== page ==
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June 14, 2011


in the Wall Street Journal

Congress will soon consider whether to revise a 77-year-old rule that is encouraging Facebook Inc. and other companies with at least 500 shareholders to register for an initial public offering.

Rep. David Schweikert (R-Ariz.) today introduced a bill (read it below) that would amend the Securities Exchange Act of 1934, allowing private companies to have 1,000 shareholders instead of the current 500 before they’re required to publicly disclose their finances, often compelling them to go public.

Called the Private Company Flexibility and Growth Act, the bill would also exempt accredited investors and employees from the 1,000-shareholder limit. Fortune earlier reported news of the bill.

“Our goal is simple–to create another path for capitalizing a business instead of business owners going straight to venture capitalists or saying, let’s go public even though we’re not ready,” Schweikert said in an interview. “If a company is really growing, it could start to hit its 500-shareholder limit just from its employee base.”

If the bill becomes law, it could further depress the number of U.S. IPOs, which fell after the dot-com bubble burst to an average of about 130 since 2001 from an average of 503 during the 1990s, according to research firm Dealogic. It could also make it harder for ordinary investors to invest in fast-growing technology companies, since the companies would presumably stay private longer.

Some of the most sought-after technology companies, such as Facebook and social-gaming company Zynga Inc., are still private and are also at or near the 500-shareholder threshold because their shares trade on the secondary market, where the value of transactions in private company shares is growing. Exchanges like SecondMarket have encouraged employees to sell their shares to others.

Not surprisingly, SecondMarket is in favor of the bill. Aishwarya Iyer, a spokeswoman for SecondMarket, said: “The proposed change to the ’500-shareholder rule’ is an important first step to help growth-stage companies and bolster American global competitiveness. Modernizing this decades-old regulation would provide companies with the needed flexibility to more readily and cheaply access capital, hire new employees and retain existing ones, and ultimately go public when it makes strategic sense.”

Some venture capitalists also support the bill, even if it means holding onto companies longer. Institutional Venture Partners General Partner Norm Fogelsong, whose late-stage investment firm is an investor in Zynga and Twitter Inc., told VentureWire in an email: “This higher limit makes the regulation more in line with the reality faced by rapidly growing innovative companies. The revision is most welcome by the entrepreneurial community.”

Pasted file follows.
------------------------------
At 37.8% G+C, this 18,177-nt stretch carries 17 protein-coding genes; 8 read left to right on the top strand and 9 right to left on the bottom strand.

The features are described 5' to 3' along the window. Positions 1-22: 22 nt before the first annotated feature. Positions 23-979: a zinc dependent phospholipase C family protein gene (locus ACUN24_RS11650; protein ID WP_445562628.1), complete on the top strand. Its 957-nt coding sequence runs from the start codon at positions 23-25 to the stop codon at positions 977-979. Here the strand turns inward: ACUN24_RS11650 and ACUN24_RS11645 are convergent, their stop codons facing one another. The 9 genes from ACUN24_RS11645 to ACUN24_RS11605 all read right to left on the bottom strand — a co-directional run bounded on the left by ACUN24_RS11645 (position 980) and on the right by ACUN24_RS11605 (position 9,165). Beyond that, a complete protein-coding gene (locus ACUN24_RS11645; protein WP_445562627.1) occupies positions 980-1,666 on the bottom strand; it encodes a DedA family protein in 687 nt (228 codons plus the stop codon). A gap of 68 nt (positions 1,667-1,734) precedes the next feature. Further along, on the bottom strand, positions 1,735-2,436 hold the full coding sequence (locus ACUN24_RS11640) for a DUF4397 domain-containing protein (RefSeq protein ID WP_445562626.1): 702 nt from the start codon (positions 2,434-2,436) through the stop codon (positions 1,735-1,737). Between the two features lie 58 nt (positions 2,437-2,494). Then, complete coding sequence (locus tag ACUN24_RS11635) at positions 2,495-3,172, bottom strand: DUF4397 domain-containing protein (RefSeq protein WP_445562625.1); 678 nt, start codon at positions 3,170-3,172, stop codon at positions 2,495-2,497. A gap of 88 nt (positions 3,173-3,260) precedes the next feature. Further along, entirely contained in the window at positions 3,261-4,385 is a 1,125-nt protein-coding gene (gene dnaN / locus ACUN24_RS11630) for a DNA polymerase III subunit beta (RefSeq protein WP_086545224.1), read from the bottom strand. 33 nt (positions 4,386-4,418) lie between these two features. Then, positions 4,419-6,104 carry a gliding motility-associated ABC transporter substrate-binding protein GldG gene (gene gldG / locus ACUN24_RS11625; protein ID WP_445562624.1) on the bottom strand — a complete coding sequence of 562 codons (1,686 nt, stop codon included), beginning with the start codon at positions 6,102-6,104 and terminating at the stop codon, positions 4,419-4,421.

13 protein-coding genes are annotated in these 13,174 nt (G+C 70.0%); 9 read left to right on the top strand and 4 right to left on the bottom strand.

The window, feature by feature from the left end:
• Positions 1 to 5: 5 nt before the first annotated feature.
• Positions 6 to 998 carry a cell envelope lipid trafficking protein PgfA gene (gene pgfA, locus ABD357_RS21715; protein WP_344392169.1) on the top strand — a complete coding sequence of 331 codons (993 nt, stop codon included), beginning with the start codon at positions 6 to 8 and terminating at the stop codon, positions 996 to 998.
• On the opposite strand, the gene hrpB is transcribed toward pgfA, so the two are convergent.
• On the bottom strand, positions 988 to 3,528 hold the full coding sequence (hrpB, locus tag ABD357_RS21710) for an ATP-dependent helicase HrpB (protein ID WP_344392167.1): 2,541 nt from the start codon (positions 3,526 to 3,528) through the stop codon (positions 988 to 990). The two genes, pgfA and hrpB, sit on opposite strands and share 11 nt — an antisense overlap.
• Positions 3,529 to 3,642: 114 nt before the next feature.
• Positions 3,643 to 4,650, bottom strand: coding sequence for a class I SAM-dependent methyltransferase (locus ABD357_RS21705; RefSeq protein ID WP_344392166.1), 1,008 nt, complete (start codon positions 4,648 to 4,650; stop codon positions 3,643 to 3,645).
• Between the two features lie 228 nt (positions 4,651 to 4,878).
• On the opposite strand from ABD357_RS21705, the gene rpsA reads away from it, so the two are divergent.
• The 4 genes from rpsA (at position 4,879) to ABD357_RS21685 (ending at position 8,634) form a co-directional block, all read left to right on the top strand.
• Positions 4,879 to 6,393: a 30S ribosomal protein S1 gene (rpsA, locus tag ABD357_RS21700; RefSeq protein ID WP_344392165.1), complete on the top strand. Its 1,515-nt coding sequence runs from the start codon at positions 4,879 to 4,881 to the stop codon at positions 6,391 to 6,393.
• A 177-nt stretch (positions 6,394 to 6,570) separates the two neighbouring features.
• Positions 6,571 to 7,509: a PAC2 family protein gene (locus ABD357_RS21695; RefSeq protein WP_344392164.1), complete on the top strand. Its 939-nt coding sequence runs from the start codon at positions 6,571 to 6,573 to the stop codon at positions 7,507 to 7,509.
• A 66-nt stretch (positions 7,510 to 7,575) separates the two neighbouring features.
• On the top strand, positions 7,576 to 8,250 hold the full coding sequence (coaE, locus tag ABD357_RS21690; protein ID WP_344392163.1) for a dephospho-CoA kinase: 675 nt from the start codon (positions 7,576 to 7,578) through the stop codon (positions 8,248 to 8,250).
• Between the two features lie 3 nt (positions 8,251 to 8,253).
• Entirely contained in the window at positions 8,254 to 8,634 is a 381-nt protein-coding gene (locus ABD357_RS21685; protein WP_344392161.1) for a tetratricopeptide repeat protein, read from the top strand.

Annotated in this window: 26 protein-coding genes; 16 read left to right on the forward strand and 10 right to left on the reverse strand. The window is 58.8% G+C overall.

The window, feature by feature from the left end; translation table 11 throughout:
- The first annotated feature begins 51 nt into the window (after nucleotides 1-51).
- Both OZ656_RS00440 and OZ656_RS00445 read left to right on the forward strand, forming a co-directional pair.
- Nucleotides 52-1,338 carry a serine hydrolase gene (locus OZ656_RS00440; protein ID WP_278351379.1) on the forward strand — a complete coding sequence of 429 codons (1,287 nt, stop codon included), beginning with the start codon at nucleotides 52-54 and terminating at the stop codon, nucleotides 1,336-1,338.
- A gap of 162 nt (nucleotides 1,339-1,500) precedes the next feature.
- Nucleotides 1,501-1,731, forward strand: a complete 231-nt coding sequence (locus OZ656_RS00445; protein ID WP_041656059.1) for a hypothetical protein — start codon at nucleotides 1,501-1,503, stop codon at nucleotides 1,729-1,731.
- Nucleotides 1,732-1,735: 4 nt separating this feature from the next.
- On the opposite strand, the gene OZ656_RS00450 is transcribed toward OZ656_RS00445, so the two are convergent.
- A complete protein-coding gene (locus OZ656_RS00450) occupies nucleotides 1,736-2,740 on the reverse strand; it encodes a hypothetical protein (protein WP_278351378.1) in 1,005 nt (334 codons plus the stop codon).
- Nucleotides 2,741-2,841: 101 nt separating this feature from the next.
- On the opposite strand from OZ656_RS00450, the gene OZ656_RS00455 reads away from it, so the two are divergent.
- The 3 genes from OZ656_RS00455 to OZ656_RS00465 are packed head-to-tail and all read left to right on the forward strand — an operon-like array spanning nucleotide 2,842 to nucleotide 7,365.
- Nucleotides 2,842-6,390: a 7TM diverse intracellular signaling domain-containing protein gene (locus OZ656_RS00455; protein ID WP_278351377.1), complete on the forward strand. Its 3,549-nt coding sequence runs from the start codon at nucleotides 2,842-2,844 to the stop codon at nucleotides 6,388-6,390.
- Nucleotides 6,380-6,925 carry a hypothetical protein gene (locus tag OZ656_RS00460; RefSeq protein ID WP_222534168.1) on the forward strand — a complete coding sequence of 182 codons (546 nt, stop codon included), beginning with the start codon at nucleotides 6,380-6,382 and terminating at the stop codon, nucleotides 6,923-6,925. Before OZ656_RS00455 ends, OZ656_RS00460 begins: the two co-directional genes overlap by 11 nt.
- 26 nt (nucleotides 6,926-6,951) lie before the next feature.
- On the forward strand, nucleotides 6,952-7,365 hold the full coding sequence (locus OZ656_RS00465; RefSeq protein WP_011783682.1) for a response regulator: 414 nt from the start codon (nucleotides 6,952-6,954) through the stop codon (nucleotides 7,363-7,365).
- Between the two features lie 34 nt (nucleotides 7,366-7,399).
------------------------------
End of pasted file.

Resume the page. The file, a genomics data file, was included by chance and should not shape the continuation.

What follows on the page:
But the trade association that represents the venture industry has reacted cooly to such a move. In response to news in April that the SEC was reviewing whether it should ease constraints on share issues by private companies, Mark Heesen, president of the National Venture Capital Association, said that “an environment where companies remain private indefinitely will have long-term negative impact on the economy, innovation and the VC industry.”

The bill has bipartisan support and should become law before the end of the year if it stays on track, Schweikert said. Other bills, including one to address the impact of Sarbanes-Oxley financial regulations on private companies, are coming, and a bill to update the Securities and Exchange Commission’s Reg A rule is through sub-committee, he said. That bill would allow companies to go through a streamlined registration process for an IPO if they were offering up to $50 million in shares, rather than $5 million in shares, in an IPO.

Schweikert said he’s had good response on the bills from young private companies in his district–including Internet, biotechnology and life sciences companies–and from Arizona State University, which has become a hub for new technology.

However, he said, the bills are also aimed at non-technology companies that are creating jobs but may not have the same cachet as technology companies among potential investors.

This article appeared in the June 14, 2011 edition of The Wall Street Journal.

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